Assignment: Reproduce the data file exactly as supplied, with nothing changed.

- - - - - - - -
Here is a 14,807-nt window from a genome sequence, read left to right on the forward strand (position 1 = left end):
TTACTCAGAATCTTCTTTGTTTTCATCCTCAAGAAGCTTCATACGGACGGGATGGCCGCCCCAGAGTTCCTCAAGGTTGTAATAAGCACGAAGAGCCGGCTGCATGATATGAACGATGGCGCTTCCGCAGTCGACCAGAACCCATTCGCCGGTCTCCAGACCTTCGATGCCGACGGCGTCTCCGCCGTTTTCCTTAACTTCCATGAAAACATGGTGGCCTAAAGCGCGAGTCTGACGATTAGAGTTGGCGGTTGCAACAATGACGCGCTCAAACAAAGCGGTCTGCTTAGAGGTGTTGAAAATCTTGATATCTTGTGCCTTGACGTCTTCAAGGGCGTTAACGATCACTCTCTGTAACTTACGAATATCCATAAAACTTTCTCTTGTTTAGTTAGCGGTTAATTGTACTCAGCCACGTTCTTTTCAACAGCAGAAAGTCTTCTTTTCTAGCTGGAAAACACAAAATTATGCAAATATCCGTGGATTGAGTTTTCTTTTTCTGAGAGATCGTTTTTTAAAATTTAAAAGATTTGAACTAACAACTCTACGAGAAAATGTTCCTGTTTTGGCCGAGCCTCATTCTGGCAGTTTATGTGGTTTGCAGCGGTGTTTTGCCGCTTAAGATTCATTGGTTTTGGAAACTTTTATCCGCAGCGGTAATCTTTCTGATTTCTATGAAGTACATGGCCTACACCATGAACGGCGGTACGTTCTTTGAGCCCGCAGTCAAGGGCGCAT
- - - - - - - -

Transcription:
Here is a 14,807-nt window from a genome sequence, read left to right on the forward strand (position 1 = left end):
TTACTCAGAATCTTCTTTGTTTTCATCCTCAAGAAGCTTCATACGGACGGGATGGCCGCCCCAGAGTTCCTCAAGGTTGTAATAAGCACGAAGAGCCGGCTGCATGATATGAACGATGGCGCTTCCGCAGTCGACCAGAACCCATTCGCCGGTCTCCAGACCTTCGATGCCGACGGCGTCTCCGCCGTTTTCCTTAACTTCCATGAAAACATGGTGGCCTAAAGCGCGAGTCTGACGATTAGAGTTGGCGGTTGCAACAATGACGCGCTCAAACAAAGCGGTCTGCTTAGAGGTGTTGAAAATCTTGATATCTTGTGCCTTGACGTCTTCAAGGGCGTTAACGATCACTCTCTGTAACTTACGAATATCCATAAAACTTTCTCTTGTTTAGTTAGCGGTTAATTGTACTCAGCCACGTTCTTTTCAACAGCAGAAAGTCTTCTTTTCTAGCTGGAAAACACAAAATTATGCAAATATCCGTGGATTGAGTTTTCTTTTTCTGAGAGATCGTTTTTTAAAATTTAAAAGATTTGAACTAACAACTCTACGAGAAAATGTTCCTGTTTTGGCCGAGCCTCATTCTGGCAGTTTATGTGGTTTGCAGCGGTGTTTTGCCGCTTAAGATTCATTGGTTTTGGAAACTTTTATCCGCAGCGGTAATCTTTCTGATTTCTATGAAGTACATGGCCTACACCATGAACGGCGGTACGTTCTTTGAGCCCGCAGTCAAGGGCGCAT